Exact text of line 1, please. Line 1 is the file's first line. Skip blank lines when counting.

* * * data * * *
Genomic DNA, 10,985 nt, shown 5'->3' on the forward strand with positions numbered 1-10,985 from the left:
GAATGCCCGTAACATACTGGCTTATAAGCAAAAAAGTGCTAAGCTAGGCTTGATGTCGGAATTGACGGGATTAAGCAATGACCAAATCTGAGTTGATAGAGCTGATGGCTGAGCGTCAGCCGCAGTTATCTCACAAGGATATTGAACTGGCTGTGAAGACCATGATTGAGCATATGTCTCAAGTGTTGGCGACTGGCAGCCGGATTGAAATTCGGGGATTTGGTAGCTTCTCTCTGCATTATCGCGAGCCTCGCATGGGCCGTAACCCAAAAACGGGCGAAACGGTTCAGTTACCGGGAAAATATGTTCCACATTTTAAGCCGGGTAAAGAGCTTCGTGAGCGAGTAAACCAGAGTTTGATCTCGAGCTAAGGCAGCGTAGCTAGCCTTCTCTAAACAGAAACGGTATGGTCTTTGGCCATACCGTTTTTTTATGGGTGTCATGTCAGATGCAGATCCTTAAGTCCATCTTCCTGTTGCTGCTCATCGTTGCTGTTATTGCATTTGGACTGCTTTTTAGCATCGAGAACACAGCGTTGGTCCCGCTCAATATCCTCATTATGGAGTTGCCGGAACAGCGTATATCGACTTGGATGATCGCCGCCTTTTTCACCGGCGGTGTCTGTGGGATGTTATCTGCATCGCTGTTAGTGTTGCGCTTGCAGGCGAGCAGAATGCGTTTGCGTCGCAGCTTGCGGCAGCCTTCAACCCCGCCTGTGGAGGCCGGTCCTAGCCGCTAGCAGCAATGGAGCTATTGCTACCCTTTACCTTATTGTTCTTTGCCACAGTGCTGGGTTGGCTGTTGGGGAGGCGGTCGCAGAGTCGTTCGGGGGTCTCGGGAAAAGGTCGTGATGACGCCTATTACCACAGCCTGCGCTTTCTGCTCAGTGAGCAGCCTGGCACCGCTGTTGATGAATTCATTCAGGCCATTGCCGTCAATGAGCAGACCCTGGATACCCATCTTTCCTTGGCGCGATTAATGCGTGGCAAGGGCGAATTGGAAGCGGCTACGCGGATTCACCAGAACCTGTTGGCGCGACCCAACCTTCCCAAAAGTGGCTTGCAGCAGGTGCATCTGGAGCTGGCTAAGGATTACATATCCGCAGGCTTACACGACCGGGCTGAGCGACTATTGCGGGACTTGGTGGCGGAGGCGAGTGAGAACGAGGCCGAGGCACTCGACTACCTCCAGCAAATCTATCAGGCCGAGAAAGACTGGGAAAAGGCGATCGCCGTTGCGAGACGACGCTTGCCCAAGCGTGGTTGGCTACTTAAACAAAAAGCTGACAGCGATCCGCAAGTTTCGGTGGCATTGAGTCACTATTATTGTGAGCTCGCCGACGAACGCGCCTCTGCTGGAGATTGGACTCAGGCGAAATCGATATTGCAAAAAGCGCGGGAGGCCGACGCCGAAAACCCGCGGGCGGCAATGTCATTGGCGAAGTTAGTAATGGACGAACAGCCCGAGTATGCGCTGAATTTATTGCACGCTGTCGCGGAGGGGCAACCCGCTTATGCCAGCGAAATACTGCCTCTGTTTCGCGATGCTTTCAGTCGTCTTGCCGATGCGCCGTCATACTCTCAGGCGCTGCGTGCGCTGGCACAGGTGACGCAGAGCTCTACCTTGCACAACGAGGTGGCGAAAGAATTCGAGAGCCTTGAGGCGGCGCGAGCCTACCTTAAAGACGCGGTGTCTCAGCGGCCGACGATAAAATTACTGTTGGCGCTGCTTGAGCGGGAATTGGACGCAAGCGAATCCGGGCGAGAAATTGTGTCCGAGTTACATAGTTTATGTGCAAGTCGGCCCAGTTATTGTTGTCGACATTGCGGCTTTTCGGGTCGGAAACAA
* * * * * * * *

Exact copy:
Genomic DNA, 10,985 nt, shown 5'->3' on the forward strand with positions numbered 1-10,985 from the left: